The truth? Name a device that lasts a lifetime! There aren't many. Today's most state-of-the-art implants are the best implants that we have ever had, but they aren't perfect, and they won't necessarily last a lifetime! For the details, see Chapter 5: Breast Implants – The Devices and the Choices.
A certain number of cc's in a breast implant produces a certain cup size breast.
The truth? This is a very popular misconception, but it is absolutely not true! The size of the breast following an augmentation consists of 1) what was there before the augmentation PLUS the implant that was added at the operation! What this means is that a 300cc implant might make a C cup breast in a woman with very little breast tissue before augmentation, and the same implant might make a D cup breast in another woman who had more breast tissue before the implant was placed. If you want the most accurate size after your operation, your surgeon must measure and estimate how much breast tissue you have before the augmentation! Then choose the most appropriate implant! Chapters 4, 5, and 6 provide a more in-depth perspective of all the issues involved in selecting implant size.
Putting implants "under muscle" helps support the implants better.
The truth? There is absolutely no evidence that putting an implant under muscle supports the implant better. The two major issues that affect implant support (and therefore, how much the breast will eventually sag) are 1) the genetic characteristics of your tissues, and 2) the size of the implant you select. The thinner and more "stretchy" your tissues, and the larger the implant, the more you can expect your breast to sag over time-guaranteed! Chapters 5, 6, and 11 help you understand the important issues that are involved in selecting an implant and pocket location that meet your desires while protecting your tissues as you get older.
Implants should never be placed over the muscle.
The truth? Neither over the muscle or under the muscle is right for every woman. The three most important considerations are:1) the thickness of your tissues that will be covering the implant (everyone is different, and the thickness should be measured),2) how the particular implant you select will affect your mammograms, and3) which set of tradeoffs (implant edge visibility, effects on mammography, and control of implant position) are most acceptable to you. All of the issues are addressed in Chapters 5 and 6.
Round implants produce more upper breast fullness compared to anatomic implants.
The truth? If ROUND implants are filled to current manufacturer's recommendations, when they are upright (when you are standing), the implant collapses and shortens vertically, allowing the shell to fold and decreasing upper breast fill. If you overfill the implants to prevent shell collapse, you void the manufacturer's warranty! McGhan Style 468 and 410 ANATOMIC implants have manufacturer's fill volumes defined so that shell collapse and vertical shortening does not occur-you can maintain fill in the upper breast and not void the warranty! The overall size of the implant also affects upper pole fullness-the bigger the implant, the more fullness! But can you expect the fullness to STAY in the upper breast when you use larger implants? There are definite tradeoffs and long term implications that you should understand thoroughly before selecting your implant! See Chapters 4, 5, and 6.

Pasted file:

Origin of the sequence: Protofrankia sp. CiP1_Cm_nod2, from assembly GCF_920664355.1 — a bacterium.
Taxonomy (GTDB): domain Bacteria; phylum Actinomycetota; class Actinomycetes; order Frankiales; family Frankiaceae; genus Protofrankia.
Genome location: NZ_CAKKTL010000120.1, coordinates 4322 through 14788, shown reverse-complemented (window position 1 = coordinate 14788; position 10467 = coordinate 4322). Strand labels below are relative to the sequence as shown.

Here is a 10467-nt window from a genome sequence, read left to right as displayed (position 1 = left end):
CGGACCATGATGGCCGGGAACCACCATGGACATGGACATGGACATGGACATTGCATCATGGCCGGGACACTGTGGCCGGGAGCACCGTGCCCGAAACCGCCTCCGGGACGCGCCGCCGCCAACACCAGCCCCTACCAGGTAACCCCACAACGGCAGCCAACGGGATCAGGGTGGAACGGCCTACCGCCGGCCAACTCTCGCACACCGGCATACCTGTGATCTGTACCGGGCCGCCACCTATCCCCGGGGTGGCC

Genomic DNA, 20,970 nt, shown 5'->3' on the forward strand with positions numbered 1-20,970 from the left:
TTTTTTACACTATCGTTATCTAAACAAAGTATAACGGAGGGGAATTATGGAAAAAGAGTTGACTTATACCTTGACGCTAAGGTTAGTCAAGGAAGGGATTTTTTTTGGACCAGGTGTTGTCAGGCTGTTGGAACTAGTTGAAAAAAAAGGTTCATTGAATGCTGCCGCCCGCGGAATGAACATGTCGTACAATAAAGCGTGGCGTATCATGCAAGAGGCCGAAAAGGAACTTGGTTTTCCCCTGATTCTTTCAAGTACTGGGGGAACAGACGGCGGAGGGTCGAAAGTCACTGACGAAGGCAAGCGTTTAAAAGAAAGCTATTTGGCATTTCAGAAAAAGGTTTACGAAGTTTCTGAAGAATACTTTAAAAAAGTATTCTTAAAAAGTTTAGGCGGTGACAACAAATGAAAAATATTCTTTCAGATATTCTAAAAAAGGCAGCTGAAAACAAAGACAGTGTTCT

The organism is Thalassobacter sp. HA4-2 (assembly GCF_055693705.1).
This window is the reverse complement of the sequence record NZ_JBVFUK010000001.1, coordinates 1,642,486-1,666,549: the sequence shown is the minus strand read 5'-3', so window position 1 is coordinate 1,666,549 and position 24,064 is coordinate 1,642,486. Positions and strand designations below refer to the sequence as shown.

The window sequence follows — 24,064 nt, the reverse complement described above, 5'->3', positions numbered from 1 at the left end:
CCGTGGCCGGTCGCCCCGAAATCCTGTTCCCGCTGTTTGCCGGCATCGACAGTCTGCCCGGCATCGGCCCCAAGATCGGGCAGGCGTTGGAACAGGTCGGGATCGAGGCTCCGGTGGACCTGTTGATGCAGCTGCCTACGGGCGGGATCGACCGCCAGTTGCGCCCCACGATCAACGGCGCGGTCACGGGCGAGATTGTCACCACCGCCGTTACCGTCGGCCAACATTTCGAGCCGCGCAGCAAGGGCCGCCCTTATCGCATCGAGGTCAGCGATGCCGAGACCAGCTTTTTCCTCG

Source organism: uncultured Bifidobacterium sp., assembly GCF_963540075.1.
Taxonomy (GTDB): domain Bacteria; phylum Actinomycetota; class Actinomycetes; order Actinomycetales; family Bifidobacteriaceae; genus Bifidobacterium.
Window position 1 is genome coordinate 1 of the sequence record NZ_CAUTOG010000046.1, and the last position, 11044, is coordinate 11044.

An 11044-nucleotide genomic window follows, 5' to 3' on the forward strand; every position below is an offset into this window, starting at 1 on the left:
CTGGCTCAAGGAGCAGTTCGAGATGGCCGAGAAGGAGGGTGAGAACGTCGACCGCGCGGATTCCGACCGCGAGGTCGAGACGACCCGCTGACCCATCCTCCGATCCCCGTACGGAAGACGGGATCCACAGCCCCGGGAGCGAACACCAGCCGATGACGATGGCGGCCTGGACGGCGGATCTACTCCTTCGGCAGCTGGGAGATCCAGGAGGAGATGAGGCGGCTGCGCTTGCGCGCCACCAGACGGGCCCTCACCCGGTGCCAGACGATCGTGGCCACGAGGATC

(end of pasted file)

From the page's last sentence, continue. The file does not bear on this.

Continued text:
Textured shell implants are easier to feel inside the breast compared to smooth shell implants.
The truth? Whether you can feel an implant inside your breast really depends on two factors: the thickness of your skin, fat, and breast tissue overlying the implant, and 2) whether the implant is placed over or under muscle. If you want an implant to last longer, you want a thicker shell on the implant. The differences in thickness between textured and smooth implants is only a few ten thousandths of an inch-not as important an issue as the thickness of your tissues. Read more in Chapters 4 and 6.
Textured shell implants are more likely to produce visible rippling compared to smooth shell implants.
The truth? The two most common causes of rippling are 1) under-filling an implant (underfill rippling)-all ROUND implants are under-filled by manufacturer's recommendations), and 2) LARGE implants in patients with thin overlying tissues where the implant pulls downward on the thin envelope (traction rippling). Textured or smooth shells have very little to do with rippling-the amount of fill the surgeon places in the implant, and choosing an appropriate size implant for your tissues are more important! Check out Chapters 4, 5, and 6.
Silicone gel filled implants are dangerous and cause diseases.